poetry & tsismis: emily's blog

October 30, 2008

POEM: Seattle / “She-attle” / Personified -For Blue Scholars

 

I wrote a “Shuffled!” article about some of my favorite Filipino American songs for today’s Boston Progress Radio, see http://www.bprlive.org. It includes a riff on songs by the Seattle hip-hop duo, Blue Scholars, and I promised to post my old “Seattle” poem here for them.  I wrote this poem six years ago, during a Free-Writing session facilitated by my sistahfriend, 2003 Detroit Slam Team poet Angela Jones. She instructed us to write about our hometown, using personification (giving inanimate objects human qualities). Here’s what I wrote in the 10-15 minute Detroit Summer Poetry for Social Change workshop. Maraming Salamat/endless thanks to my pamilya and Angela for the inspiration. I wish I could perform this with Blue Scholars in Seattle someday. (Geo?) Now that would be fun. 😉

Seattle / “She-attle” / Personified

(Free-write at a Detroit Summer Poetry for Social Change Workshop)

Inspired by Angela Jones, Nov. 20, 2002

© by Emily Porcincula Lawsin

“Chief Sealth”, “Sha-til”, “She-attle”, “Sea-Town”,

From the South End to Downtown – Seattle, a native part of me.

She climbs Rainier Avenue to the C.D. and the I.D.

Like a hiker on its mountain tops, raking gutters of rain

Past the Phó Noodle shops, the ghosts of Chubby & Tubby’s $4.99 Xmas Trees, and

Franklin High on an emerald night.

Her evergreen veins curl up 23rd to the heart of her hood,

Marching down MLK, formerly Empire Way,

To drum beats the FYA plays at the Black Festival, where she reigns.

She feigns summer’s SeaFair, its parade of pirates posing crooked smiles of

Thrown chocolate doubloons that couldn’t brush or floss Lake Washington clean

Despite the Hydroplane Races and Floating Bridges wrapping their legs around her,

Pushing and squeezing gas-guzzling SUVs back to their cold cul-de-sacs of suburbia.

That Queen is smart, she is.

Only giving a small hiccup during Mt. St. Helen’s violent overthrow,

Only giving a small buckle of a burp

at the quakes of the earth called Phinney Ridge.

She held that rage and anger in for 2000 years she did,

Until the Stock Market crashed, Microsoft injunctioned, Boeing went bust, and

dot.coms didn’t come no more.

The IMF brought a charade of bribes to her parade,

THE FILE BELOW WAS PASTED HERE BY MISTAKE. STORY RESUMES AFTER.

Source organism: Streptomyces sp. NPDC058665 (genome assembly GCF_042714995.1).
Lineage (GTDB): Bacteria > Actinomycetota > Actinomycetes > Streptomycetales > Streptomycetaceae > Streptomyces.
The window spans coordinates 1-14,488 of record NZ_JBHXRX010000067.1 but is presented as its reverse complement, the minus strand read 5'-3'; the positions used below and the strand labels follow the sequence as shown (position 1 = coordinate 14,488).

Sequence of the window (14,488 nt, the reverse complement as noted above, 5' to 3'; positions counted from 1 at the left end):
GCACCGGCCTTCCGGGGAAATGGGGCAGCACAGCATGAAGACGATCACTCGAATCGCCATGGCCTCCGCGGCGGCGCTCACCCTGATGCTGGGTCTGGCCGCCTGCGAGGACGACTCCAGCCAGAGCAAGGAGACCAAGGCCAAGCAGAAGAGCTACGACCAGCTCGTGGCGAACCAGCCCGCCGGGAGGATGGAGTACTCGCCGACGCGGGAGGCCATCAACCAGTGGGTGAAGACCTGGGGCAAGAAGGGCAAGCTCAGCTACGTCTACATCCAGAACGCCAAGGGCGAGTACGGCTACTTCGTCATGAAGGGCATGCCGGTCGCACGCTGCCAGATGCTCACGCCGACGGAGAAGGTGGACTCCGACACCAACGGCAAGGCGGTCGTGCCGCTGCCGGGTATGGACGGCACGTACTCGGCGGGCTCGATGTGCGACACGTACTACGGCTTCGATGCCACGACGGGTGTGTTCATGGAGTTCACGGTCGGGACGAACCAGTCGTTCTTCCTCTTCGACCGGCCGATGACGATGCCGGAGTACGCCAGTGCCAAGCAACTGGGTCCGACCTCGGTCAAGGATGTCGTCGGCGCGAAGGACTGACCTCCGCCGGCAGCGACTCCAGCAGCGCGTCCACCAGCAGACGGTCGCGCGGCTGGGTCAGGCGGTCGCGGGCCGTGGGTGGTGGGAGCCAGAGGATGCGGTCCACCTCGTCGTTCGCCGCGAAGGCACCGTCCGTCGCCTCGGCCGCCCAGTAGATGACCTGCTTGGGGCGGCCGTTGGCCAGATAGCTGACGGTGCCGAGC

Trying to trade – all lies – underestimating that she knew the “WTO”

Didn’t mean “Washington’s Ticket Out”     of the rut of corporate greed.

Her strong fingers of 1st, 2nd, 3rd, 4th, and 5th Avenues

Erupting in an intertwining, internationally televised spectacle

Of necessary anarchy.  Burning dumpsters –

Sweet karma for her sister city’s secret sweatshops,

Bringing Niketown to its shoeless knees.

That Emerald Queen plays smart, she is.

Hid her army of blood lines down Broadway where homophobes dread to tread,

She cruises down “The Ave” to cradle her chorale,

Whips up Wallingford to Woodland Park, setting all the zoo animals free.

Her crossed eyes of Elliot Bay and Puget Sound cries to witness the

Displacement of Asian ancestors from Jackson Street and Chinatown

For a Kingdome stadium that only ended up torn down

For damn luxury skyboxes and a retractable (read: RAINABLE) roof.

The irony of the fault lines quaking through Yesler Terrace’s Projects and

Old Skid Row streets, masquerading as Pioneer Square:

An underground over Underground Seattle.

Still, this Queen smoothes the wrinkles of her face: Aurora and Old Highway 99.

She stretches the stretch-marks of her stomach: I-5

Screeching with pride through traffic and lay-offs

Keeping the moon up all night, she dances through rocks of jazz and grunge clubs,

Holding her crown high on top of her neck of The Needle,

Standing guard on her ribcage of rusted rooftops rustling in the wind,

Claiming this green space.

This city, she is, this Queen, SHE-attle, “Sha-til”,